A historically strong job market has helped the U.S. economy power through high inflation and defy previous predictions of a slowdown. It has also allowed millions of employed Americans to find new jobs, often with better pay or career opportunities, thanks to a glut of job openings and much smaller workforce.
Economists are increasingly fearful a recession could force thousands — if not millions — of Americans out of their jobs next year. The Fed has projected the jobless rate to rise to 4.6 percent by the end of 2023 as the economy slows under higher interest rates intended to make it weaker.
“Though the economy has not yet suffered a recession, growth has sharply slowed and is weaker than the third-quarter data suggest,” Scott Hoyt, Moody’s Analytics senior director, wrote in an analysis last week.
If the U.S. hits a recession in 2023, recent hires without seniority could find themselves among the first to be laid off. Firms in industries that are hit hard by high interest rates may also face financial pressure, which could threaten jobs in sectors such as technology and real estate.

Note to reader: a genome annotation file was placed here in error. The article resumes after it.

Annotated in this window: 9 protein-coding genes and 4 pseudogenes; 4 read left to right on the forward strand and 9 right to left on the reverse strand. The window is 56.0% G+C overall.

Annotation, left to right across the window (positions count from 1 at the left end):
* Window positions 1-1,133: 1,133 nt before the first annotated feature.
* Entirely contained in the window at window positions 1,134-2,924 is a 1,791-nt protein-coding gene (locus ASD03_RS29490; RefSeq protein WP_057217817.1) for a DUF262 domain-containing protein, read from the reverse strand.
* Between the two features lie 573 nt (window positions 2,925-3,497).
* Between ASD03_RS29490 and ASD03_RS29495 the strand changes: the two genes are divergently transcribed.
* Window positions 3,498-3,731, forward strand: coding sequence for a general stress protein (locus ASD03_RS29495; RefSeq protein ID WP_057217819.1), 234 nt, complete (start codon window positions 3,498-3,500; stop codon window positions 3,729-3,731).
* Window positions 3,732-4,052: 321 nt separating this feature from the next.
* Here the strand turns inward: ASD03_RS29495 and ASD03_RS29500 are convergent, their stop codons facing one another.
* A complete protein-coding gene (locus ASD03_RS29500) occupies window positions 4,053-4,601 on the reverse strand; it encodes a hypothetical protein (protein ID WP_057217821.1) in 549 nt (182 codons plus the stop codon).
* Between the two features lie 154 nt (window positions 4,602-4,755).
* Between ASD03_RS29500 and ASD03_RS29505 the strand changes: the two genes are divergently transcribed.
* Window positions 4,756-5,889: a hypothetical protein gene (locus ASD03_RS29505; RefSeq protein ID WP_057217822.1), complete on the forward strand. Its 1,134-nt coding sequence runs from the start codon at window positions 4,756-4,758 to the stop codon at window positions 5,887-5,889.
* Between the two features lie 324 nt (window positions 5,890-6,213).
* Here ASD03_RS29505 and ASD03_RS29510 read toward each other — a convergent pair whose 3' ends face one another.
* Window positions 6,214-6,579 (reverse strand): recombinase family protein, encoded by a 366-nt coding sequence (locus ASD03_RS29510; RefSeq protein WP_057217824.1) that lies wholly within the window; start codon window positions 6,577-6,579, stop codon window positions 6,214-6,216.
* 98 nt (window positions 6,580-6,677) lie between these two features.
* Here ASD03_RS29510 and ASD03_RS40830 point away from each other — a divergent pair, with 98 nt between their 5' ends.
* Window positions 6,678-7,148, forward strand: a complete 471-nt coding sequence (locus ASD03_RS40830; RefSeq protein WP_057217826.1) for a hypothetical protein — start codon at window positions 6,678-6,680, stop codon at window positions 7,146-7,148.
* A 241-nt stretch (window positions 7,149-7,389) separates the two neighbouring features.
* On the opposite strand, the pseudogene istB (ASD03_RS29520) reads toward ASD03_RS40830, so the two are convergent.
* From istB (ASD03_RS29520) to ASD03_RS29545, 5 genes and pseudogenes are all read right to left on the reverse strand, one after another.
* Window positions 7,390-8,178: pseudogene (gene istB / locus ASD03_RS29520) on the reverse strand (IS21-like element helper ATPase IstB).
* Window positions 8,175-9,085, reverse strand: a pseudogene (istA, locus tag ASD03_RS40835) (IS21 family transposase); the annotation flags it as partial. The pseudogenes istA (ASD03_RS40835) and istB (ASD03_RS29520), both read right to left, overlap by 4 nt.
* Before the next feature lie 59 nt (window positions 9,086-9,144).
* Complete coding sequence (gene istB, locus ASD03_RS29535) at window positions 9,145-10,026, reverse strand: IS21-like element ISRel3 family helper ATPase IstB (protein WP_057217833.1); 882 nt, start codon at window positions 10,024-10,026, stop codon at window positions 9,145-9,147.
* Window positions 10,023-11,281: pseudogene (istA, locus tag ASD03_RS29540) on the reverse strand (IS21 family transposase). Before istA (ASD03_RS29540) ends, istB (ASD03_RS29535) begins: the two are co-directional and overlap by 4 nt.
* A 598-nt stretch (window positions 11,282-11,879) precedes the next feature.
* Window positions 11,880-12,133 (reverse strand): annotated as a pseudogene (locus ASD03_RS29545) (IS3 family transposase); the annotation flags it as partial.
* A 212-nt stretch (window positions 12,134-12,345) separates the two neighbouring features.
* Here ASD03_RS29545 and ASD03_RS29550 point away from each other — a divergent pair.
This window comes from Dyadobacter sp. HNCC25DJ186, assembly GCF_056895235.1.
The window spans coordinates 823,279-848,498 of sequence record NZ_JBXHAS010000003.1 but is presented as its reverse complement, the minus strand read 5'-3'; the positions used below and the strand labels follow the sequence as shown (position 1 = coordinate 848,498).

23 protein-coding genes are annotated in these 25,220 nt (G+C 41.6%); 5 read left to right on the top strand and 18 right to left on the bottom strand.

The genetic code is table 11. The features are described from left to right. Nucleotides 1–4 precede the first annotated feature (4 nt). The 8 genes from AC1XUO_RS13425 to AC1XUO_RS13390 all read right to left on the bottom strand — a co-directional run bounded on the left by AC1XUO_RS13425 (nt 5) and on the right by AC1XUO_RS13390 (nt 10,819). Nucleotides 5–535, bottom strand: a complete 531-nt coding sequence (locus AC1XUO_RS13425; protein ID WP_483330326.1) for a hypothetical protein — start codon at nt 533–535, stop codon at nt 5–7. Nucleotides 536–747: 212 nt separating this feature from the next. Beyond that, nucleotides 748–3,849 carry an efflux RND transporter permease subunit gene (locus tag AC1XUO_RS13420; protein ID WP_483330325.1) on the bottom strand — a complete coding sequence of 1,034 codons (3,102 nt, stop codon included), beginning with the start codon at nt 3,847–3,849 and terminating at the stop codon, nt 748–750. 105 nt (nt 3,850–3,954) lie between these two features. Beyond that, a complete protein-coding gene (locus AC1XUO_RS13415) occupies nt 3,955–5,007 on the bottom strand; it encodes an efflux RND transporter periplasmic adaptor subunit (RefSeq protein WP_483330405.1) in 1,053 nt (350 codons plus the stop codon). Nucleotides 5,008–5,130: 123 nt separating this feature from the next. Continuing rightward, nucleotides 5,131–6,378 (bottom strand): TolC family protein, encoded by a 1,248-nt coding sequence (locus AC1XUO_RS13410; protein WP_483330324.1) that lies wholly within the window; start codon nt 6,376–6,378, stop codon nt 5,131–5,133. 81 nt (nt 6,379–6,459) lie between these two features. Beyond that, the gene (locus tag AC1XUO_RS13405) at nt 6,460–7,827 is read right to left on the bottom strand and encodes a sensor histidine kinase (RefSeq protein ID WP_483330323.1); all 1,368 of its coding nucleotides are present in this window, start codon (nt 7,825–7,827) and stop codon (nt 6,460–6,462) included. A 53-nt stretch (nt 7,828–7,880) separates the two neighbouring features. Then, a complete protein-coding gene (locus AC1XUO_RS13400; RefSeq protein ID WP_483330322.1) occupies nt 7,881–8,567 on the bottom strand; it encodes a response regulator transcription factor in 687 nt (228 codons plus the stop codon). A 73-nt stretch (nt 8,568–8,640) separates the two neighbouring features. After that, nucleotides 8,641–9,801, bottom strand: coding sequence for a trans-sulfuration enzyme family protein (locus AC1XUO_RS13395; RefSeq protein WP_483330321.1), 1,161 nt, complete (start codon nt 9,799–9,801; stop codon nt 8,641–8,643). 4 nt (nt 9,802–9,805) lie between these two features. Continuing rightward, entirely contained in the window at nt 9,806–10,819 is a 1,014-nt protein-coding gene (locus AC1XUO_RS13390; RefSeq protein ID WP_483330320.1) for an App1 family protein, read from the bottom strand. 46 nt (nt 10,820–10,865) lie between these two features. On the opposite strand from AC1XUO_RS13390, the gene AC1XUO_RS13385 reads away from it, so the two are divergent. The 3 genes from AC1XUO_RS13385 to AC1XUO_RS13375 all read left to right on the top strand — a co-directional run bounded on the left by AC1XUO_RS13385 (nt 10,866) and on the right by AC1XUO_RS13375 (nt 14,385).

“I don’t think anyone knows whether we’re going to have a recession or not and, if we do, whether it’s going to be a deep one or not. It’s just, it’s not knowable,” Powell said.
Don’t expect the stock market to roar back
Stocks are set to close 2022 with steep losses after setting new record highs toward the end of last year. The Dow Jones Industrial Average is down roughly 9 percent since the start of 2022, while the Nasdaq composite and S&P 500 index have plunged 35 percent lower and 20 percent lower, respectively, over the past 12 months.